The Directive forbids submitting fake responses, assessments, recommendations, or “likes” on social media. It also forbids justifying consumer reviews and endorsements, such as only publishing positive reviews and repealing the negative ones.
Traders are responsible for ensuring that the feedback comes from actual customers. Business owners will have limited ability to post a review, so only verified, real customers can do it.
Since positive reviews remain a key for traders to sell their products or services, the best way to get them is to make sure that you are offering excellent products and/ or services. If you continue to tamper with customer reviews, then you may have to pay a fine.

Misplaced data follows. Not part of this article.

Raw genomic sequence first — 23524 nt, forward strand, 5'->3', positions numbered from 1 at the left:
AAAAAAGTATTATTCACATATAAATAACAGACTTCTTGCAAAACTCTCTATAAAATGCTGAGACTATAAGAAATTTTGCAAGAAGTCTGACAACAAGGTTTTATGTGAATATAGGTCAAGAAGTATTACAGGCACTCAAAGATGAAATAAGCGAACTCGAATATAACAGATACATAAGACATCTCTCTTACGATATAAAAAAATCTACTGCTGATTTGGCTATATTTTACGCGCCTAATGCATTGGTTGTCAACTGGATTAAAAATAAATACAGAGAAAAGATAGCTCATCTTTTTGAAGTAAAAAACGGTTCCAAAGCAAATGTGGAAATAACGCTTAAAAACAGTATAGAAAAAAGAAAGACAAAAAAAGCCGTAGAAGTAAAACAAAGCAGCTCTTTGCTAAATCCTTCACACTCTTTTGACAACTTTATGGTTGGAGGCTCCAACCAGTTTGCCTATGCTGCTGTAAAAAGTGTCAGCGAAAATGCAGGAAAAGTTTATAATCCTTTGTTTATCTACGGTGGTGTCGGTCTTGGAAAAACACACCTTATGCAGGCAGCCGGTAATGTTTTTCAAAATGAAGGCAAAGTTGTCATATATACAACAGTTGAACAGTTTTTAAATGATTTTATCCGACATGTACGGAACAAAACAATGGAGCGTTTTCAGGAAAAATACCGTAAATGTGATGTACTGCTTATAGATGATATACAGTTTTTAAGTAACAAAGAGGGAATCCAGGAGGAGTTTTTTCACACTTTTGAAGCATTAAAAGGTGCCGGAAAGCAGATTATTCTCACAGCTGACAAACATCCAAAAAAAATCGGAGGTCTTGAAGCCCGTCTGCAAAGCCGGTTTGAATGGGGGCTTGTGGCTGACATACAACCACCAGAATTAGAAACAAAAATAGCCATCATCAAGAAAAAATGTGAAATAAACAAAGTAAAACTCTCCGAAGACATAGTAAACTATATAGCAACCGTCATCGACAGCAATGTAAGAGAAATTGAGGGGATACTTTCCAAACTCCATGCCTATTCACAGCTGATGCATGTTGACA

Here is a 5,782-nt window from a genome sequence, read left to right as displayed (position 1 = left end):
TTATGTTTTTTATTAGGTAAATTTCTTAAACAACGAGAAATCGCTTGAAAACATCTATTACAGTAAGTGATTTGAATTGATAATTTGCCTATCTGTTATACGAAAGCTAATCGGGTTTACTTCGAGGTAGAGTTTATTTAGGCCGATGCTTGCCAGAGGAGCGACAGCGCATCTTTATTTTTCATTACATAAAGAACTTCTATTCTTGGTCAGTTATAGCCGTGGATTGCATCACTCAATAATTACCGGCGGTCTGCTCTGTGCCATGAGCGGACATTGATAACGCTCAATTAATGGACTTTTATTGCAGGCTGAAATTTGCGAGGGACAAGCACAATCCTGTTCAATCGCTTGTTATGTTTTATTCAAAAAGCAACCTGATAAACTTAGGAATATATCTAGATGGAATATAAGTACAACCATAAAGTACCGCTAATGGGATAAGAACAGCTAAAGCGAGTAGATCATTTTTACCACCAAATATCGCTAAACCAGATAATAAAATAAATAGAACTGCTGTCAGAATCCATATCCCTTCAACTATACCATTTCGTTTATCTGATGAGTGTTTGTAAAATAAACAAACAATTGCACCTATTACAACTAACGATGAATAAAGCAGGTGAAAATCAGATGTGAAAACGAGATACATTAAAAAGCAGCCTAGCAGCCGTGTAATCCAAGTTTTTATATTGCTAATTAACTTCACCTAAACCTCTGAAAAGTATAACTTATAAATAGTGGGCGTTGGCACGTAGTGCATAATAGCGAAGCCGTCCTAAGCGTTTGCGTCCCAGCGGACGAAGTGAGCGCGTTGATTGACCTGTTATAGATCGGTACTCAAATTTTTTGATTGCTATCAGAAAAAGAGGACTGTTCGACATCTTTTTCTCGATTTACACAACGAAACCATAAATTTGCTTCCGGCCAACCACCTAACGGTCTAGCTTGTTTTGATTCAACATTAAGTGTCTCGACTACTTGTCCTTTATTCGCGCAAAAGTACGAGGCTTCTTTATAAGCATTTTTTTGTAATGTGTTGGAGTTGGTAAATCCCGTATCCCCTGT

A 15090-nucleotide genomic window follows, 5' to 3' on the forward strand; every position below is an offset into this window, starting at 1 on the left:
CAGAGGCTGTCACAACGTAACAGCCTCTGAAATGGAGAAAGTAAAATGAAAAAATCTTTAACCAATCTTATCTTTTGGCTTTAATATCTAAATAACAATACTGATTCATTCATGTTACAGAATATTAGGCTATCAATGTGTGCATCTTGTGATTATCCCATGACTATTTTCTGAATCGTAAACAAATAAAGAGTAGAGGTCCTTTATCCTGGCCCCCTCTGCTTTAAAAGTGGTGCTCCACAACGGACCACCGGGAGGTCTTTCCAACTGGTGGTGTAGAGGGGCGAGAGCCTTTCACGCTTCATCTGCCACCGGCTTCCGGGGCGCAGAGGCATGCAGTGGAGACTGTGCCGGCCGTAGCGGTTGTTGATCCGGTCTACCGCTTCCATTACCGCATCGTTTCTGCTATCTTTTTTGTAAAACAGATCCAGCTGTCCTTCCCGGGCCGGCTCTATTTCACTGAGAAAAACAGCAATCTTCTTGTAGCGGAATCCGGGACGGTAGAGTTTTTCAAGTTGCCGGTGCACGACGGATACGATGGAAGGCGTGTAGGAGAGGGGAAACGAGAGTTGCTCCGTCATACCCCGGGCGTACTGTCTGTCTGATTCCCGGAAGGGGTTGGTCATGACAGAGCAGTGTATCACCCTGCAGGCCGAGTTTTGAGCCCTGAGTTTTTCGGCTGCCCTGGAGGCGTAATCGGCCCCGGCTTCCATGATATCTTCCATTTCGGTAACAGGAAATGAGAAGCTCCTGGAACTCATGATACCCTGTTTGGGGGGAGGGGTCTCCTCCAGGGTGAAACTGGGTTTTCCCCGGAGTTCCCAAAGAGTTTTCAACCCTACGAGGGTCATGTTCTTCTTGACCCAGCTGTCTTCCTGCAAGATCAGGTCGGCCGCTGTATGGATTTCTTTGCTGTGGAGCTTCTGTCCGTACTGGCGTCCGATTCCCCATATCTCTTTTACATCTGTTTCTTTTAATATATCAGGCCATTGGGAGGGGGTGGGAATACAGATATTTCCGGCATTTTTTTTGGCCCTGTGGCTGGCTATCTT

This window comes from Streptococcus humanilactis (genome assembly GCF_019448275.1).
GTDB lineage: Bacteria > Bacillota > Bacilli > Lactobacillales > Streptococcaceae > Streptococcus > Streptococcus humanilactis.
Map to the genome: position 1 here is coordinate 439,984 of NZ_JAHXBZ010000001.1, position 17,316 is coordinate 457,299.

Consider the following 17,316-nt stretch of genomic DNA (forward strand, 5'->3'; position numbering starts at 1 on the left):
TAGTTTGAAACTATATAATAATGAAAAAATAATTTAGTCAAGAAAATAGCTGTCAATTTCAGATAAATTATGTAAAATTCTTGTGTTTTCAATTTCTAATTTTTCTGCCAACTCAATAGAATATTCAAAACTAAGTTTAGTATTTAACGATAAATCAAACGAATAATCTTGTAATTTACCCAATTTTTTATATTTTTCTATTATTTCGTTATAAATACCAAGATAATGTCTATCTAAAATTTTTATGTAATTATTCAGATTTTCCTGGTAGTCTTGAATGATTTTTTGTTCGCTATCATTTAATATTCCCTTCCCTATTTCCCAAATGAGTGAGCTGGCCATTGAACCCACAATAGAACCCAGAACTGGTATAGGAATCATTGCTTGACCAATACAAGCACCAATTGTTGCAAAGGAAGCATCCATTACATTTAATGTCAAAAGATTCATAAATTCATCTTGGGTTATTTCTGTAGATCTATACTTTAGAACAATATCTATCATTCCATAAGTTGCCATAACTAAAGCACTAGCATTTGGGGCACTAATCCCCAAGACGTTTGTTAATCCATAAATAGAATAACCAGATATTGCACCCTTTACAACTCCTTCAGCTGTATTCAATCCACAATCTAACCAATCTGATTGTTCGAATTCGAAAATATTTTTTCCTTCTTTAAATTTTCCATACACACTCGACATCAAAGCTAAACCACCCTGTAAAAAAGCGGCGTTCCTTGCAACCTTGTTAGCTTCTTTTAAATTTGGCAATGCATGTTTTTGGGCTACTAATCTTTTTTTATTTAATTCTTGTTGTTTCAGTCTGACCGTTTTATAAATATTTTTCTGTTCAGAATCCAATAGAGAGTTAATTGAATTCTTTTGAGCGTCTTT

3. The identity of the seller
Consumers must also be informed about whether the person selling the goods or services online is a trader (someone who owns a business) or a non-trader (a regular person selling things, without their own business).
If a customer purchases something online from a non-trader, it is also necessary to specify that they won’t be able to receive the appropriate consumer protection guarantees.
4. Creating price reductions and sales
“-40% off today only!” Have you seen this kind of advertisement recently?